the controlled counter-balance actuator being capable of holding the lift-gate in the open position when the rotor is in the home position, moving the lift-gate toward a closed position when the rotor is indexed from the home position to the close position, and moving the lift-gate toward an open position when the rotor is indexed from the home position to the open position.
5. The controlled counter-balance actuator as defined in claim 4 wherein the gas spring is over center when the rotor is in the home position and the lift-gate is closed.
6. The controlled counter-balance actuator as defined in claim 4 further comprising:
a sector gear attached to the rotor,
a pinion gear meshing with the sector gear, and
an electric motor driving the pinion gear to index the rotor from the home position to the close position or from the home position to the open position.
7. The controlled counter-balance actuator as defined in claim 5 further comprising:
a sector gear attached to the rotor,
a pinion gear meshing with the sector gear, and
an electric motor driving the pinion gear to index the rotor from the home position to the close position or from the home position to the open position.
Description
FIELD OF THE INVENTION

[0001] This invention relates to an actuator for a lift-gate and more particularly to a counter balance actuator for a lift-gate.

BACKGROUND OF THE INVENTION

[0002] Sport utility vehicles and minivans are popular vehicles today. These vehicles include large cargo areas that are accessible via a large opening at the rear of the vehicle. The large opening is usually closed by a lift-gate that is hinged to the rear end of the vehicle roof so as to swing between a generally horizontal open position and a generally vertical closed position.

[0003] It is conventional to provide such a lift-gate with a counterbalance system comprising gas springs, that are sometimes called pneumatic struts. The gas springs are pivotally attached to the lift-gate at one end and pivotally attached to the vehicle body at the other end. These gas springs hold the lift-gate in the open position and store energy when the lift-gate is closed in order to assist in the subsequent opening of the lift-gate. A long standing problem with such a counterbalance system is that the moment arm of the gas spring changes substantially as the lift-gate moves from the open position to the closed position due to the geometry of the system. In fact, the change is so great, the counterbalance system is normally designed so that the gas springs go “over-center” near the end of their closing stroke so that the gas springs urge the lift-gate toward the closed position.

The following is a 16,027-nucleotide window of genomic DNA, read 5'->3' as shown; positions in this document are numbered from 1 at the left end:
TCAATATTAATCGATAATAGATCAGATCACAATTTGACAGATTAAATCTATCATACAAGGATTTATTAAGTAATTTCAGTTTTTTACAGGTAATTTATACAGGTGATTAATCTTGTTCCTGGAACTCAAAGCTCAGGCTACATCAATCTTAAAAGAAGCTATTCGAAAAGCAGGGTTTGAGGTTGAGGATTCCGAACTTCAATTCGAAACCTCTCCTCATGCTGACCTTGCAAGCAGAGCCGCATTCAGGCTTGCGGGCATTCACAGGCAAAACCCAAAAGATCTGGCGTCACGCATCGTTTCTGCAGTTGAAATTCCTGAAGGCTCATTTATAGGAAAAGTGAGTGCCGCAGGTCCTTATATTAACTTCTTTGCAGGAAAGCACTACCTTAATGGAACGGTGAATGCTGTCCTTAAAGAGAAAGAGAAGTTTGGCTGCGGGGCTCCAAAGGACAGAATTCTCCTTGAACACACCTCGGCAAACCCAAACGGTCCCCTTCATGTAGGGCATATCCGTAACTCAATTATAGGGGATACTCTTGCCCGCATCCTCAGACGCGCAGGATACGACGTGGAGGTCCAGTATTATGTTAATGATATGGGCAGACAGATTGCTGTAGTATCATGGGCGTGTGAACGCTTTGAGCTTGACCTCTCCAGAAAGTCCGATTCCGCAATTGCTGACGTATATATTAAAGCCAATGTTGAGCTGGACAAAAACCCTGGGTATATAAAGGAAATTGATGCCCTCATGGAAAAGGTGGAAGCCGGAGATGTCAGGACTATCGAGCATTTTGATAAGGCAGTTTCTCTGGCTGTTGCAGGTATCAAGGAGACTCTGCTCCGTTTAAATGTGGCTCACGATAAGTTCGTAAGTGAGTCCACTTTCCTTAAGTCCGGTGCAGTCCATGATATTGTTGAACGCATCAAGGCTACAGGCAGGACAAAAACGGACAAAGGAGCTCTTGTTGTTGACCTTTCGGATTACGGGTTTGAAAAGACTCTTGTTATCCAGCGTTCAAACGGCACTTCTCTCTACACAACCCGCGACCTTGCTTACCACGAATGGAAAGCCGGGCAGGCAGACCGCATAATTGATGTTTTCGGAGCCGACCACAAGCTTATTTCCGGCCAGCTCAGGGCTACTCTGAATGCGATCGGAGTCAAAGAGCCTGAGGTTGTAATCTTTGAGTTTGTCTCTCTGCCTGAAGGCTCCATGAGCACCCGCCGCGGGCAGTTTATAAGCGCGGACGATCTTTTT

[0004] This changing moment arm means that considerable manual effort is needed to overcome the “over center” condition and lift the lift-gate to a position where the gas springs produce enough torque to assist in opening the lift-gate and then hold the lift-gate in the open position. The manual opening effort can be reduced by using stronger gas springs. However, it then becomes difficult to close the lift-gate against the resistance of the stronger gas springs. Consequently, various power lift-gate systems have been proposed to assist in the opening and/or closing of the lift-gate. See for instance, U.S. Pat. No. 5,896,703 granted to Kevin W. Wright et al Apr. 27, 1999 for a power lift-gate cable drive and U.S. Pat. No. 6,142,551 granted to Michael Ciavaglia et al Nov. 7, 2000 for a vehicle lift-gate power operating system.

[0005] Another proposed solution to the problem is disclosed in the U.S. Pat. No. 6,202,350 granted to Kyle Montgomery et al Mar. 20, 2001 for a power lift device. This patent discloses a lift-gate self closing device in which the lower ends of the gas springs (pneumatic struts) have plates that are pivotally connected to the vehicle body. These plates are rotated in one direction to open the lift-gate via the gas springs and rotated in the opposite direction to close the lift-gate via the gas springs. However, this proposed solution does not deal with the fundamental problem of the changing moment arm of the gas springs as the lift-gate travels between the open position and the closed position.